Friday, September 03, 2010

Reasonable Expectation of Privacy . . . Not!

As I’ve explained in earlier posts, the 4th Amendment protects us from “unreasonable” searches and seizures.

And as I’ve noted, under the U.S. Supreme Court’s decision in Katz v. U.S., 389 U.S. 347 (1967), a “search” violates a reasonable expectation of privacy in a place or thing. Under Katz, you have a 4th Amendment reasonable expectation of privacy in a place/thing if (i) you subjectively believe it’s private and (ii) society accepts your belief as objectively reasonable.

This post is about an Ohio case in which the defendant made what I’d consider a . . . pretty expansive argument as to the existence of a reasonable expectation of privacy. We’ll start with how the case arose:

On October 22, 2008, Medina County Sherriff's Deputy Paul Schismenos stopped a vehicle after witnessing a marked lane violation. When Deputy Schismenos approached the driver, later identified as [Raymond] Ingram, he smelled burnt marijuana. Deputy Schismenos left Ingram's passenger in the vehicle, but asked Ingram to exit. He placed Ingram in the back of the police cruiser. Ingram admitted he had a suspended license, and Deputy Schismenos called for a canine unit.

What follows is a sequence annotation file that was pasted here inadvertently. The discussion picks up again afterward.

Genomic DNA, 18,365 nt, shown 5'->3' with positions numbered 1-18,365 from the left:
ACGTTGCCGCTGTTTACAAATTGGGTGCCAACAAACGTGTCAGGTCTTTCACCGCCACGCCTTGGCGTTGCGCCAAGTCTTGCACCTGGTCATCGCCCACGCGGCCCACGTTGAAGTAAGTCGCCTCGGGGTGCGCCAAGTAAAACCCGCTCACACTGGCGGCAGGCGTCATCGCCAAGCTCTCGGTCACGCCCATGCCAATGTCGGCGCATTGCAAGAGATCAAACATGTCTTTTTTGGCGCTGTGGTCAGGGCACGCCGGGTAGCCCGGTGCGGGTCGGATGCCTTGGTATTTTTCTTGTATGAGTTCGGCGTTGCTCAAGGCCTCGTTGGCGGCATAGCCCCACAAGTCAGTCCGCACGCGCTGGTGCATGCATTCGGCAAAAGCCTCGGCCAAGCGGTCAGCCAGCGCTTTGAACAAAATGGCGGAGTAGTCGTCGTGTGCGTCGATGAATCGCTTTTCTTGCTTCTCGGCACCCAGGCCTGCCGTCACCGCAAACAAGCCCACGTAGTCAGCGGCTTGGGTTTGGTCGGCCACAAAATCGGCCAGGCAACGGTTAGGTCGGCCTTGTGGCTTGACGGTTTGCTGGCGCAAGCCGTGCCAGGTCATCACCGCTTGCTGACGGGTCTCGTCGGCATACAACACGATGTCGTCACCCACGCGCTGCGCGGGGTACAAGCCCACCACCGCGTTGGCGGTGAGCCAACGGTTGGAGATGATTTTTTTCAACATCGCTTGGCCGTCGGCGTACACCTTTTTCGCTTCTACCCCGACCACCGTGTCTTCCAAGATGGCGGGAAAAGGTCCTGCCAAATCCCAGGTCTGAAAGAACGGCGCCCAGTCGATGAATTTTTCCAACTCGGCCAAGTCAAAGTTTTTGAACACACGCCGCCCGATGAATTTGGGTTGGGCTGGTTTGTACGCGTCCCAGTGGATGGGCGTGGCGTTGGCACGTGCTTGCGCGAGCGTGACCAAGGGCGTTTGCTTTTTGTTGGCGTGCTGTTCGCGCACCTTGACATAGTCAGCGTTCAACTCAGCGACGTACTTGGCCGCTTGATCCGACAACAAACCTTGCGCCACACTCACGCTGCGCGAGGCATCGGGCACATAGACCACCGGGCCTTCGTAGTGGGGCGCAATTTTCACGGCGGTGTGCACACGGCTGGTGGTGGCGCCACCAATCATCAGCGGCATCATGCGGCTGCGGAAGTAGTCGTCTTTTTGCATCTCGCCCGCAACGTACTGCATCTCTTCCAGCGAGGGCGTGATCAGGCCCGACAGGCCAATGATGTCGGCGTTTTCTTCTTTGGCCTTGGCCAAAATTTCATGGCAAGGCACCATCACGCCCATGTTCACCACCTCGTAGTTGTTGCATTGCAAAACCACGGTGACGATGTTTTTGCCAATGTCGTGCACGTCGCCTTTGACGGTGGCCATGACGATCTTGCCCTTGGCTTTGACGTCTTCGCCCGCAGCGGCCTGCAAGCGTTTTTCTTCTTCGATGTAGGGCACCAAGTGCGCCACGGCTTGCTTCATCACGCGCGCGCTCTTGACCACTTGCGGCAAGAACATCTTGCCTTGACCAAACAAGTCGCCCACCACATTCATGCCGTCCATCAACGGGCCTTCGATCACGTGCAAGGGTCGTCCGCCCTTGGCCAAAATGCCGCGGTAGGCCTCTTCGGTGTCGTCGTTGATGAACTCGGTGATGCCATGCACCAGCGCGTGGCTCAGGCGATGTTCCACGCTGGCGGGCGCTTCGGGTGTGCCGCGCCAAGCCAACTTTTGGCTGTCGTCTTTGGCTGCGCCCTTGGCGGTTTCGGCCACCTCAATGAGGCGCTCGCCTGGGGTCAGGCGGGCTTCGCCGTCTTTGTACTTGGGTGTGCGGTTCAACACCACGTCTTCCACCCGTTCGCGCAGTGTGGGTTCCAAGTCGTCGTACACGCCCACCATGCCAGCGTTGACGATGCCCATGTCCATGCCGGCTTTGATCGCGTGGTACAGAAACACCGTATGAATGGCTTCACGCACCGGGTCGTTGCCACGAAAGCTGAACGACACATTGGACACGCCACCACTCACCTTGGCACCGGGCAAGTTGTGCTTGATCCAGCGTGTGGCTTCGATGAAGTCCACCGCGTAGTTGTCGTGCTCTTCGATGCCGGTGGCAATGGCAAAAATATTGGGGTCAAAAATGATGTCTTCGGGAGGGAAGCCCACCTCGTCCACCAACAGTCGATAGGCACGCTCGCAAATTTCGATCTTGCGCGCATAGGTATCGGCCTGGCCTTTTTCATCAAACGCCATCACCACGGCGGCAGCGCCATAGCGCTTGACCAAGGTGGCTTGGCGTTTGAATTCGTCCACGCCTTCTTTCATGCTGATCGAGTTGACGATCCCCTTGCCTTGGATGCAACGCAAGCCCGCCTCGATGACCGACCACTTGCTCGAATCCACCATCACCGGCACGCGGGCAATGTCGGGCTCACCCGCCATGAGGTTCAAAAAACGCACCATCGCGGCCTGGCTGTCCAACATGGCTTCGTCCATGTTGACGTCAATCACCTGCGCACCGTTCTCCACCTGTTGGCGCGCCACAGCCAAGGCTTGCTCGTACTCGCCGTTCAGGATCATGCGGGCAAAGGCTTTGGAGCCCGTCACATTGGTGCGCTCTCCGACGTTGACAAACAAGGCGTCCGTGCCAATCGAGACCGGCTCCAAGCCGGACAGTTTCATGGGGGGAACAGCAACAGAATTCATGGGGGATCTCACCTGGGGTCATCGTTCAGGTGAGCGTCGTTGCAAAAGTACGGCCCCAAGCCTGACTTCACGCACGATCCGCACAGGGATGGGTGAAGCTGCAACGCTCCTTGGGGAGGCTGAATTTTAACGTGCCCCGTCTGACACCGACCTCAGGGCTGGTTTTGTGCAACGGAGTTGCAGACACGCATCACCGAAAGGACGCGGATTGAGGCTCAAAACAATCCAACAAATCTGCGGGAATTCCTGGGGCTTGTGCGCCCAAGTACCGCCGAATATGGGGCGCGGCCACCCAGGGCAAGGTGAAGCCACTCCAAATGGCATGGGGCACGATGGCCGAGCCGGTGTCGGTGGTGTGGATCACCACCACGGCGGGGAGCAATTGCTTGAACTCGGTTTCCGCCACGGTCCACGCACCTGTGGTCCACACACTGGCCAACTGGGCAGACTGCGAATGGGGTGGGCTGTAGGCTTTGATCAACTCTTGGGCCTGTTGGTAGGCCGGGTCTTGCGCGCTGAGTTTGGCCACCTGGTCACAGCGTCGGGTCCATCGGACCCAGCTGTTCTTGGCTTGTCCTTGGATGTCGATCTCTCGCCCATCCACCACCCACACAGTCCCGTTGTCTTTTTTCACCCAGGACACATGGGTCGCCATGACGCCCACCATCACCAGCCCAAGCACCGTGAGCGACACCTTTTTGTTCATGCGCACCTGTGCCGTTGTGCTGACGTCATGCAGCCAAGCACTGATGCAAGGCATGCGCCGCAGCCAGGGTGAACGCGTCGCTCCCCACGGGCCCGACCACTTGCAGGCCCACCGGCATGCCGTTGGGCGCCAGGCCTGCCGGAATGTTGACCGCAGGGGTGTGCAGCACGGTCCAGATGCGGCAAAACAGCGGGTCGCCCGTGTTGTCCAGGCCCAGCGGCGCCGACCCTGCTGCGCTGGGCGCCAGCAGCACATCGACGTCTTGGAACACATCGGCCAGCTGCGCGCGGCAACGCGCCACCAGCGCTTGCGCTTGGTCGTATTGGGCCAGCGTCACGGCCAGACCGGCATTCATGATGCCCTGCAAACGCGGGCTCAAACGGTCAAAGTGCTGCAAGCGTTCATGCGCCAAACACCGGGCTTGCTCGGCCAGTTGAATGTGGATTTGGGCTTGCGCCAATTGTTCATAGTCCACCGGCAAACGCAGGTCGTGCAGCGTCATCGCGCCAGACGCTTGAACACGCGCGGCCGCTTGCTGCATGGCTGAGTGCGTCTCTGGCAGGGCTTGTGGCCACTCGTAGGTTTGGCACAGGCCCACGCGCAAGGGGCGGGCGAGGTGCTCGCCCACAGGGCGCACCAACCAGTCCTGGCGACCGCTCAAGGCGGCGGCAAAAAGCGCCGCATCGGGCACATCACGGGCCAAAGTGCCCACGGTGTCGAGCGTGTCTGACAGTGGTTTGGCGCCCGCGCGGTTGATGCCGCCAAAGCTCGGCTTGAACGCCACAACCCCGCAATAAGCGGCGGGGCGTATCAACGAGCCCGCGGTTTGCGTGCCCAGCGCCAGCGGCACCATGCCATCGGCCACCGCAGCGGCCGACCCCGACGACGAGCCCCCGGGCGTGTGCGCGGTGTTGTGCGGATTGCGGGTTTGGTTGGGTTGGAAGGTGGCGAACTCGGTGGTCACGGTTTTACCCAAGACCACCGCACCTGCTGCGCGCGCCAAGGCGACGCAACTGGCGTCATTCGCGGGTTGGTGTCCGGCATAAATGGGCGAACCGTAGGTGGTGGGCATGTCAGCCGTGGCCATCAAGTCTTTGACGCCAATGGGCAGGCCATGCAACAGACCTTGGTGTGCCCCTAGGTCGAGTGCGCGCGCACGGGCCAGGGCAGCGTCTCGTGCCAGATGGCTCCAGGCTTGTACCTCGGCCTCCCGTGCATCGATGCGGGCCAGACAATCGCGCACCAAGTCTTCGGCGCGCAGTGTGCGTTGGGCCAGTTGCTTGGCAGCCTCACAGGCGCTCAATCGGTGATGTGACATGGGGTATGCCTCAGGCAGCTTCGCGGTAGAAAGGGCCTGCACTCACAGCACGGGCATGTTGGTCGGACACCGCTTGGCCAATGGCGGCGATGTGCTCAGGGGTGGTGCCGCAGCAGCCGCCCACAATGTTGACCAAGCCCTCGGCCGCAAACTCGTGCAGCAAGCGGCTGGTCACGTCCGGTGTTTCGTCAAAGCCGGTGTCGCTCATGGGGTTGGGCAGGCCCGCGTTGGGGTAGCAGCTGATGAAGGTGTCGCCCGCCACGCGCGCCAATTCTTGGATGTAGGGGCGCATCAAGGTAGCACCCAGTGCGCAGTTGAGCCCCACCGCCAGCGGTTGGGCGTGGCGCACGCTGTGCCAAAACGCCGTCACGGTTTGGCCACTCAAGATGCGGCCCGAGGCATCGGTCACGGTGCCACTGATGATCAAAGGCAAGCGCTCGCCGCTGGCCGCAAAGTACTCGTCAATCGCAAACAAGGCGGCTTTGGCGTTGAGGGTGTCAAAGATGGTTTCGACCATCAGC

The canine alerted on Ingram's vehicle, and the officers searched it. The officers discovered crack cocaine in Ingram's trunk. At some point, the officers removed Ingram's passenger from the vehicle and placed her in the back of the police cruiser with Ingram. During their time in the rear seat of the police cruiser, Ingram and his passenger made several incriminating statements. Their statements were recorded on tape by the police cruiser's recording device.

On May 6, 2008, a grand jury indicted Ingram on one count of the possession of crack cocaine, in violation of [Ohio Revised Code § 2925.11(A)(C)(4)(e)], and an attendant forfeiture specification. On December 9, 2008, Ingram filed a motion to suppress, arguing that Deputy Schismenos . . . violated his reasonable expectation of privacy by recording the conversations he had while detained in the backseat of the police cruiser.

State v. Ingram, 2010 WL 299-865 (Ohio Court of Appeals 2010). (Ingram also moved to suppress based on the premise that the officer didn’t have reasonable suspicion to make the traffic stop. State v. Ingram, supra. We’re not concerned with that issue, plus the Court of Appeals found that the record contained “competent, credible evidence” showing that the officer did have reasonable suspicion to make the stop. State v. Ingram, supra.)

Ingram based his motion to suppress the conversations on the premise that what the officer did violated Ohio Revised Code § 2933.52. State v. Ingram, supra. Section 2933.52 is Ohio’s wiretap statute, i.e., the statute that makes the interception of “wire, oral, or electronic communication[s]” unlawful unless it’s done in accordance with the statute’s provisions.

In analyzing Ingram’s argument, the Court of Appeals noted, first, that he did not